On 20 June 2022, eight of the UK's scientific organisations have formed a new research consortium to tackle bird flu, having received £1.5 million funding from the Biotechnology and Biosciences Research Council (BBSRC) and the Department for Environment, Food and Rural Affairs (Defra). The consortium, headed by the research team at the Animal and Plant Health Agency (APHA), has been tasked with developing new strategies to tackle future bird flu outbreaks.
This year’s bird flu outbreak has been the largest and longest ever experienced in the UK and in many parts of Europe, starting earlier than in previous years after the virus continued to circulate in Europe over summer 2021 and leading to over 100 cases in the UK.
The aim of the consortium is to find new ways to contain future outbreaks, and it is hoped will provide a significant boost to the UK’s poultry sector and rural economy, which has experienced significant disruption from this year’s outbreak, with compulsory indoor housing measures put in place to protect poultry.
The consortium will focus on building understanding of bird flu in several key areas, including:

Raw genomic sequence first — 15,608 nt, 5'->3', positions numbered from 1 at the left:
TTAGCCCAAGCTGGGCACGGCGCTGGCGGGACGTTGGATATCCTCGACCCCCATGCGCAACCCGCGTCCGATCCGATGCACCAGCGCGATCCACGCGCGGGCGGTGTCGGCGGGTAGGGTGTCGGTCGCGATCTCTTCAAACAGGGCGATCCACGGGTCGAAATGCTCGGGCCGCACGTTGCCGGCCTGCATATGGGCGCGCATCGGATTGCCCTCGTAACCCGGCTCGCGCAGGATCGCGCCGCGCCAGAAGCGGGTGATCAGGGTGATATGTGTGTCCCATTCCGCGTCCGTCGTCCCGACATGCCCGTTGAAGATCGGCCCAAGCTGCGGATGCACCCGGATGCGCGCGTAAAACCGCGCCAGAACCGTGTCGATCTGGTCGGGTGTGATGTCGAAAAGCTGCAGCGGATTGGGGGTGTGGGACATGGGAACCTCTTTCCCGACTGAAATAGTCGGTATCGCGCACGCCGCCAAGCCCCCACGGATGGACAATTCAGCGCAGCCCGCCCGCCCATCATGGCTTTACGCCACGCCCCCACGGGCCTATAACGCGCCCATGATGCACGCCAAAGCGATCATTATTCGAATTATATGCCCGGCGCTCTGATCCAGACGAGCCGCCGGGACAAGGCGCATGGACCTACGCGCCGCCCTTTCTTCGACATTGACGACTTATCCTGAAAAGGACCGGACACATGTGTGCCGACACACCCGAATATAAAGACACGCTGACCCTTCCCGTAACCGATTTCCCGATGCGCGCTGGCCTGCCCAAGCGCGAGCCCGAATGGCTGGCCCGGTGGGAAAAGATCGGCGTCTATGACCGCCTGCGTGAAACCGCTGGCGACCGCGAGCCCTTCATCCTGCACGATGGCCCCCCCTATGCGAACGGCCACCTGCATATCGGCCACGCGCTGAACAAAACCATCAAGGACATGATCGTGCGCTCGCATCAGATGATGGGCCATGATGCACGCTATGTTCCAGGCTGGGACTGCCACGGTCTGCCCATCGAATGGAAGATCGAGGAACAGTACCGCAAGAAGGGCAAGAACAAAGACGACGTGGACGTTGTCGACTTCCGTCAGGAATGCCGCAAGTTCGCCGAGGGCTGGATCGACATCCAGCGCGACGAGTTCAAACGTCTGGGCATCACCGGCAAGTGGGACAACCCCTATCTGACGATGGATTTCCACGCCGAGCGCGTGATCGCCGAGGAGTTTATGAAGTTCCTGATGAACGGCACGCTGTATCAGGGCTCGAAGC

- what it is about the current virus strains that helps them to form larger and longer outbreaks
- understanding transmission and infection in different bird populations, including how the virus transmits from wild birds to farmed poultry, the gaps in biosecurity that allow the virus to penetrate premises, and how this could be addressed
- mapping and modelling the spread of infection over time and across species
- why some birds, such as ducks, are more resistant to bird flu strains
- developing models to predict how the viruses will evolve and spread in the future
- inform risk mitigation measures in birds to reduce disease burden thereby protecting against zoonotic transmission occurring from animals to humans, to prevent future spillovers of influenza with pandemic potential into humans
Source: Defra, 20 June 2022